I was in New York City seven weeks later. I went with a friend down to Ground Zero. It was a surreal place – somber, almost sacred. There was still debris floating in the air, people were on the streets but rarely spoke. The sight of the rubble and twisted steel, the rows of pictures of fallen firefighters and cops posted on firehouse and police stations had such an eerie feel only surpassed by the pictures and spontaneous memorials to loved ones that were attached to fences and telephone poles. I felt hollow, sad, angry, desperate yet convinced that New York and America would pull through.
New Yorkers are often considered uncaring, sometimes rude, and aloof, but that was not the case after 9/11. People acknowledged each other on the street with those hollow eyes that accompany people who were grieving while knowing that everyone shared the same thoughts. People held doors for those behind them and acknowledged with a nod or even a “thank you”. We were moving from shock to acceptance that things would never be the same, but that good must overcome evil.
The day of the attack became even more personal for me as I learned about those who had a direct or indirect connection to me and to what I do for a living. The first tower was home to Windows on the World – one of the most spectacular restaurants in the country. The restaurant itself was closed that morning, but there was a catered event in one of their facilities on the 106th floor. After the first plane flew into the building at over 400 miles an hour, the attendees at the event were lost along with 72 restaurant employees. Any person who was in the building above the 92nd floor was lost – no survivors. These were people who were just going about their normal existence with only a desire to serve.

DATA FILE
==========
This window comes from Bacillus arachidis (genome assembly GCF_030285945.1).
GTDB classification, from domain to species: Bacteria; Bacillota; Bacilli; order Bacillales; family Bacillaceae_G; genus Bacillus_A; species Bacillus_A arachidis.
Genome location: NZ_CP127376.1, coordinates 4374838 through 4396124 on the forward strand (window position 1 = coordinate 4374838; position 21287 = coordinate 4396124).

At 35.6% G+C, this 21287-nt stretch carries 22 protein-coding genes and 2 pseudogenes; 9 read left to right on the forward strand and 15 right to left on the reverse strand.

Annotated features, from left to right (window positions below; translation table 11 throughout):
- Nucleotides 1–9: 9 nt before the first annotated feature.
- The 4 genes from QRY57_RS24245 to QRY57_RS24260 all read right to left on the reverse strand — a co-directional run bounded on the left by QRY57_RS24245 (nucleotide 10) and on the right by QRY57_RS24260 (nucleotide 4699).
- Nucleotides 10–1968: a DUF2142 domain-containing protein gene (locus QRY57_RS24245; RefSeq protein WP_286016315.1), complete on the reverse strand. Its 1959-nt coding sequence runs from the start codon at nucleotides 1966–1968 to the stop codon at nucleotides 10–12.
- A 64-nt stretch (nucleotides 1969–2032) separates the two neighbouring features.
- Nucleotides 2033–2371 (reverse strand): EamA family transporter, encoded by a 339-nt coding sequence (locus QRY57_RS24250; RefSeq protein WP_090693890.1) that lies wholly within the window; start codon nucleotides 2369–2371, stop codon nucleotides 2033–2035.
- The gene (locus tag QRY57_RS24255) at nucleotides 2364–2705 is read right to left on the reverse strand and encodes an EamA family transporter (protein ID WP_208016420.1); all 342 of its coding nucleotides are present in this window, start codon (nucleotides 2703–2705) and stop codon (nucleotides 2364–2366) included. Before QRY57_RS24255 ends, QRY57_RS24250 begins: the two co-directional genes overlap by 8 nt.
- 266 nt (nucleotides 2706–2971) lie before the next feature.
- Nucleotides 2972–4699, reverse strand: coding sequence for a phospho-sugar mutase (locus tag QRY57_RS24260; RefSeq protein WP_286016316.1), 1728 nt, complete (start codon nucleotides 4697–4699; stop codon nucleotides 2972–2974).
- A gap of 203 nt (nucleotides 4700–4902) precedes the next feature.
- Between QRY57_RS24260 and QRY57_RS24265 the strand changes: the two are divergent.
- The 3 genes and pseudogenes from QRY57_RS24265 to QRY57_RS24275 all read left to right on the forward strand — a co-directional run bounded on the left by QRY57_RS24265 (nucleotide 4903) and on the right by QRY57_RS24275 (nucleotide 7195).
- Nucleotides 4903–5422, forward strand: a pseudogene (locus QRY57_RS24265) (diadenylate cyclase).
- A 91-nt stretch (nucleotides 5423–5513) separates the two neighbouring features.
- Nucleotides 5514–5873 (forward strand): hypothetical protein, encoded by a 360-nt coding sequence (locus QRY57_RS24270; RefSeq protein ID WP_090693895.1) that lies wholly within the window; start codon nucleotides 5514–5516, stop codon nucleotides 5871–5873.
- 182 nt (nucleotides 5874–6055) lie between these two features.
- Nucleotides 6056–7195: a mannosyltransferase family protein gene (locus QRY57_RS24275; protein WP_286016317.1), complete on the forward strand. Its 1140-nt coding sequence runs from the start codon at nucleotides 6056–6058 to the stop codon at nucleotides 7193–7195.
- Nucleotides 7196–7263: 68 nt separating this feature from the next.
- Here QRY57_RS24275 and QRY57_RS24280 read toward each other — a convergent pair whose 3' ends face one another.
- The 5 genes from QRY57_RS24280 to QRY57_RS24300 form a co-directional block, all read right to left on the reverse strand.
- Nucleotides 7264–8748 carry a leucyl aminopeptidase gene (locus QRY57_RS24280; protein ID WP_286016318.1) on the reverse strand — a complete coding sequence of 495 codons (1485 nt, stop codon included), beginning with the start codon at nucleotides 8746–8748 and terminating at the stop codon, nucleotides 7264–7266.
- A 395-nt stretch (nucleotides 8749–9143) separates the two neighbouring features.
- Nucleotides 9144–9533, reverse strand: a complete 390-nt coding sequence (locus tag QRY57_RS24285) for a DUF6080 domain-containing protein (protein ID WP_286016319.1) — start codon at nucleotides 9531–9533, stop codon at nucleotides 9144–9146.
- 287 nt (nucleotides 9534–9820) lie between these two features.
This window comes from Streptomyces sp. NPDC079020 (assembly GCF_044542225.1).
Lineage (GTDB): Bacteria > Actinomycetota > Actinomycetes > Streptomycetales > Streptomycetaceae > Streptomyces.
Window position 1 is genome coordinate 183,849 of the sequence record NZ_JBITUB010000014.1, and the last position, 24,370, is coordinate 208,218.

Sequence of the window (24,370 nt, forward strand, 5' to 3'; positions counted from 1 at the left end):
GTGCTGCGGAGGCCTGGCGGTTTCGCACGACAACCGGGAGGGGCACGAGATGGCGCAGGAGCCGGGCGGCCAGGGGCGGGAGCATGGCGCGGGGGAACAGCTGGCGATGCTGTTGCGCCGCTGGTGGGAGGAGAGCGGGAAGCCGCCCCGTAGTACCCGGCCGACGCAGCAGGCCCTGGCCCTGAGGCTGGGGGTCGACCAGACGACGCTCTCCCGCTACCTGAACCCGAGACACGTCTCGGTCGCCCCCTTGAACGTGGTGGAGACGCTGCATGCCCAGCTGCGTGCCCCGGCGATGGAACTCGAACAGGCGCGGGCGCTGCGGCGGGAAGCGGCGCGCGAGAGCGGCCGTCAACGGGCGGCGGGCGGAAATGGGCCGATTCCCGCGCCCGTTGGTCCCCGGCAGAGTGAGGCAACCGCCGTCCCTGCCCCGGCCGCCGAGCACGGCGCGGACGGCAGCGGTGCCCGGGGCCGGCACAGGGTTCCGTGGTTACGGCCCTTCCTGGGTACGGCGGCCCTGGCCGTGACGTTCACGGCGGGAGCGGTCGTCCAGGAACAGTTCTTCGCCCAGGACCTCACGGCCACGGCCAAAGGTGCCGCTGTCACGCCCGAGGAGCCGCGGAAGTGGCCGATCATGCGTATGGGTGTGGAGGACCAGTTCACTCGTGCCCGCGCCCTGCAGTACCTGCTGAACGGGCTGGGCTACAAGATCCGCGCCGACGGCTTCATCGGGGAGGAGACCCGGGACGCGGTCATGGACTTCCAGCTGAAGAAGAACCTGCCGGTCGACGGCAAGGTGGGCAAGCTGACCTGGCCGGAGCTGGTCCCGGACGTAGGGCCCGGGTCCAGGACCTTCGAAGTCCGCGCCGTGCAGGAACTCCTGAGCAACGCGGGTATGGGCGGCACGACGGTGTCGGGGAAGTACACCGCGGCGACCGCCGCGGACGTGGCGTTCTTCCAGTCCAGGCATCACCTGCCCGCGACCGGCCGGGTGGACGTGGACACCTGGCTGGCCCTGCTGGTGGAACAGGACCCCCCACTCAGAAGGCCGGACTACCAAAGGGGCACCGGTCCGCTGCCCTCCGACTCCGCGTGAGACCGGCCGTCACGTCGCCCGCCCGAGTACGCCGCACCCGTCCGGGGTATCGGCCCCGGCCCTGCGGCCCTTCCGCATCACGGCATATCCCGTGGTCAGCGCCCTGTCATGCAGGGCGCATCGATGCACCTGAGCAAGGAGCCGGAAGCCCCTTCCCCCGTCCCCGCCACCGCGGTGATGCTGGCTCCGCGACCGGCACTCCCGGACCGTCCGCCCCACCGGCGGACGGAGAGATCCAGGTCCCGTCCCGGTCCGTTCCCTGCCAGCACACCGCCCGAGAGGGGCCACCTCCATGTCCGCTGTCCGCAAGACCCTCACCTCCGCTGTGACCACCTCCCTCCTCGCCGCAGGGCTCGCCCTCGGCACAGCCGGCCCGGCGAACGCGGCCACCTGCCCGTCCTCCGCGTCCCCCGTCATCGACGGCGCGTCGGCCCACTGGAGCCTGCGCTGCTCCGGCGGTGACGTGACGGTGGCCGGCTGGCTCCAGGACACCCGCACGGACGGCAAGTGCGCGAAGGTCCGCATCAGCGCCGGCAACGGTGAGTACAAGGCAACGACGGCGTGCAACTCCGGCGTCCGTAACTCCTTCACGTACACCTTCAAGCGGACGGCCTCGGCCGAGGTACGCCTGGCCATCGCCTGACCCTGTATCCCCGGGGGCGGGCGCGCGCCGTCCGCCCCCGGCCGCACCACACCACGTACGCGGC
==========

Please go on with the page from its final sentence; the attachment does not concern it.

A few moments later another plane flew into the second tower. On that plane was one individual, Chris Carstajen, who was en route to California from Boston for a well-deserved vacation from his work. Chris, one would assume, did not have little warning, nor did he have any idea that when he boarded that plane it would be the last time he saw his family, his friends, and his coworkers. Chris and the others on that plane were gone in a flash. Chris was one of my former students enrolled in the Culinary Arts Program at Paul Smith’s College. He was a creative, energetic, light-hearted and funny person – full of life. Every year since 2001 Chris is on my mind.
I have yet to visit the 9/11 Memorial in New York, but will some day. I’m not ready yet. Since 9/11, the death and destruction resulting from those who hate continues to plague the world. At times it seems that this distain for others, the lack of respect for life, and the senseless dismissal of people as pawns in a game of power and misunderstanding continues to grow out of control. I ask – has the world learned anything from this and countless other atrocities?
On this anniversary of 9/11 I ask out of respect for the countless people who have lost their lives as a result of hate – when will it end?